General Motors CEO Mary Barra gave her most critical statement yet on the automakers' handling of a flawed ignition switch, calling it a tragic situation in which "terrible things happened."
Barra, in a video taped for GM employees and released to the public Monday, said various congressional probes and even an criminal investigation into the recall shouldn't come as a surprise to anyone.
"After all, something went wrong with our process in this instance and terrible things happened," she said. "As a member of the GM family and as a mom with a family of my own, this really hits home for me."
Barra said because of the problems, GM is changing the way it decides and manages recalls in the future. She also said that the company has dedicated 50 employees in a customer call center to do nothing but handle phone calls about the recall.
The recall, which affects about 1.6 million vehicles worldwide, covers vehicles in which the ignition can switch to off while the car is running, disabling the power steering and air bags. GM has been harshly criticized after admitting that its engineers were aware of the problem as early as 2004, but the cars were not recalled until February of this year.
GM has said the problem is tied to at least 12 deaths. But that number could rise as further investigations into the problem take place. The vehicles in the recall -- the Chevrolet Cobalt and HHR, Pontiac G5 and Solstice and the Saturn Ion and Sky -- were built in model years 2003 through 2007.
Barra said the repairs for the recalled cars "should start" the second week of April. That is slightly more detail on the timing of repairs than previously disclosed.
She also said a GM supplier is adding a second production line to increase the availability of parts needed to make the repairs. And she said dealers are being urged to provide customers with loaner vehicles.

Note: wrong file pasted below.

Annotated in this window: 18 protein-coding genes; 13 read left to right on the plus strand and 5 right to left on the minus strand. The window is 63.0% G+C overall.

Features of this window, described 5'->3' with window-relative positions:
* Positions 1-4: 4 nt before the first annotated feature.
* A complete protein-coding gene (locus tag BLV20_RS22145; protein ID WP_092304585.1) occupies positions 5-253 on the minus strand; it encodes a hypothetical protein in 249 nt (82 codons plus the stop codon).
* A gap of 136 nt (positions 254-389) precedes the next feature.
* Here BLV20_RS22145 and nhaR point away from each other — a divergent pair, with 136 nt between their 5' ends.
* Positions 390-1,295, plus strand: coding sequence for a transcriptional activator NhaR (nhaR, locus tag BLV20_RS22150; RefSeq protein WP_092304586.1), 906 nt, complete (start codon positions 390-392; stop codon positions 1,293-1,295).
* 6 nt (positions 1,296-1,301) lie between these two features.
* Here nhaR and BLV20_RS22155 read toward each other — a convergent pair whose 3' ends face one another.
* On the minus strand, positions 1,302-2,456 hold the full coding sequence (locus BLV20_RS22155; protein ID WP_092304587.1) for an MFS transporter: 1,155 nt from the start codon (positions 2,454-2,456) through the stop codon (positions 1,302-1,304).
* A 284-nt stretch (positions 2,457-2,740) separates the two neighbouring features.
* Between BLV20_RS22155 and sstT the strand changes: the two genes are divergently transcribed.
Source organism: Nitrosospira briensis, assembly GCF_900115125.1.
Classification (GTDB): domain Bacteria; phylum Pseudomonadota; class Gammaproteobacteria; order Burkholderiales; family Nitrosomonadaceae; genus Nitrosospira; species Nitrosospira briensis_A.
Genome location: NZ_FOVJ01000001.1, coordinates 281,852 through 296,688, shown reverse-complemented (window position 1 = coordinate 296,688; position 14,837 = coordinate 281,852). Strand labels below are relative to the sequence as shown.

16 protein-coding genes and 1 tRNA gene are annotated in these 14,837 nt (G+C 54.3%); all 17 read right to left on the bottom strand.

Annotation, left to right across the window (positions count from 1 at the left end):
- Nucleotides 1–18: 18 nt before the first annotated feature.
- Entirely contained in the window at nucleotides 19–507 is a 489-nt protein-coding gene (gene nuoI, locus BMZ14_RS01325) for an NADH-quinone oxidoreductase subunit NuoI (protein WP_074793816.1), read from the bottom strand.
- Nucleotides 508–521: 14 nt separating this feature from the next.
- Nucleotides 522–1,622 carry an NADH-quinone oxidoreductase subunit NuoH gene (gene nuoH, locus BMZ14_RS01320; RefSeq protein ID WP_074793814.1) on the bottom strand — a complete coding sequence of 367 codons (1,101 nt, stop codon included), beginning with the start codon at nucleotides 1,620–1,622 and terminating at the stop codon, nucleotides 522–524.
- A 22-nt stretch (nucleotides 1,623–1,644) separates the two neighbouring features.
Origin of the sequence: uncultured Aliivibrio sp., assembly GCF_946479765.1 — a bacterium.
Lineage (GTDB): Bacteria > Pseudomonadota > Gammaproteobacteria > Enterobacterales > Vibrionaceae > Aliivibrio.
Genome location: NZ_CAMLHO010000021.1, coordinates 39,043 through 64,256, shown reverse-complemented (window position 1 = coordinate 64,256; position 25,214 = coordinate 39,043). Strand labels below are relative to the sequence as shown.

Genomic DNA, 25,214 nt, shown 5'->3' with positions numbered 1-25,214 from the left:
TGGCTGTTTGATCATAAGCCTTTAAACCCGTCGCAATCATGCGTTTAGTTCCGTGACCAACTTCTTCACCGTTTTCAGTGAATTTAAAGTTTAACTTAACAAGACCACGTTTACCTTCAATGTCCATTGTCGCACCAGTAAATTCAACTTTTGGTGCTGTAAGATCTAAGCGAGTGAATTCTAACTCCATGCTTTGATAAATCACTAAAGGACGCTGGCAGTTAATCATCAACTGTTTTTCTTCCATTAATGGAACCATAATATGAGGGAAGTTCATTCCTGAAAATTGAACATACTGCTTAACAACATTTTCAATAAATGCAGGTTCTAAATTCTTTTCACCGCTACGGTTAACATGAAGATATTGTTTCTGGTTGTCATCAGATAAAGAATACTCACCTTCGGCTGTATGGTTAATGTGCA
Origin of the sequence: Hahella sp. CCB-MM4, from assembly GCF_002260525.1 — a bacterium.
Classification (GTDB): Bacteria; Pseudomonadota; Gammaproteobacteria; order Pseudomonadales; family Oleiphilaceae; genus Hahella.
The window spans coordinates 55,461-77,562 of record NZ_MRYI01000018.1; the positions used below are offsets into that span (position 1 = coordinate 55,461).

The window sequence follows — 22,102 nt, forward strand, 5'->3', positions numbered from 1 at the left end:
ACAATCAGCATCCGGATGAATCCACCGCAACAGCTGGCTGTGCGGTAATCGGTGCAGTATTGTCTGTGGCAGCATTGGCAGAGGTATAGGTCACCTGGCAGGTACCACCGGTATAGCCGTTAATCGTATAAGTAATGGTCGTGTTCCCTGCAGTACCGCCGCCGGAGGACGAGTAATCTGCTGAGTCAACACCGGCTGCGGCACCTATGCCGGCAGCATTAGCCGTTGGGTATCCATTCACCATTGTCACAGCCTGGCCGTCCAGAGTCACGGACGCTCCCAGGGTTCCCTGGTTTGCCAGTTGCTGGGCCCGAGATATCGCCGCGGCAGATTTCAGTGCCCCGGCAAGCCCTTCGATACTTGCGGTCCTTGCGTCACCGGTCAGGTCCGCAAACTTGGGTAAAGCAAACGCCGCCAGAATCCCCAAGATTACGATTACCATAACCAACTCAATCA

Barra became CEO of GM in January, when she became the first woman to lead a major automaker. A more than three-decade veteran of GM, she had served as head of product development at GM since 2011, after the recalled vehicles were built.
In addition to details about the ignition switch, Barra mentioned new recalls Monday totaling about 1.5 million vehicles.
The recalls involve problems with the air bags in some crossover SUVs, the brakes of a Cadillac sedan and the instrument panel of a full-size van, and are unrelated to the ignition switch recall. But she said it's an example of GM demonstrating to customers that it now moving quickly to solve vehicle problems when discovered.
"The bottom line is we will be better because of this tragic situation if we seize the opportunity. And I believe we will do just that," she said.
GM said it expects the ignition recall and Monday's new recalls together will cost the company a total of $300 million, or less than $100 per vehicle if all of the recalled vehicles are brought in for repairs.
GM's latest recall could actually end up being a positive for the company, according to Kaitlin Wowak, a professor at Notre Dame who has studied recalls.
"The airbag recall gives GM an opportunity to show consumers they are willing to take action before consumers are harmed," she said.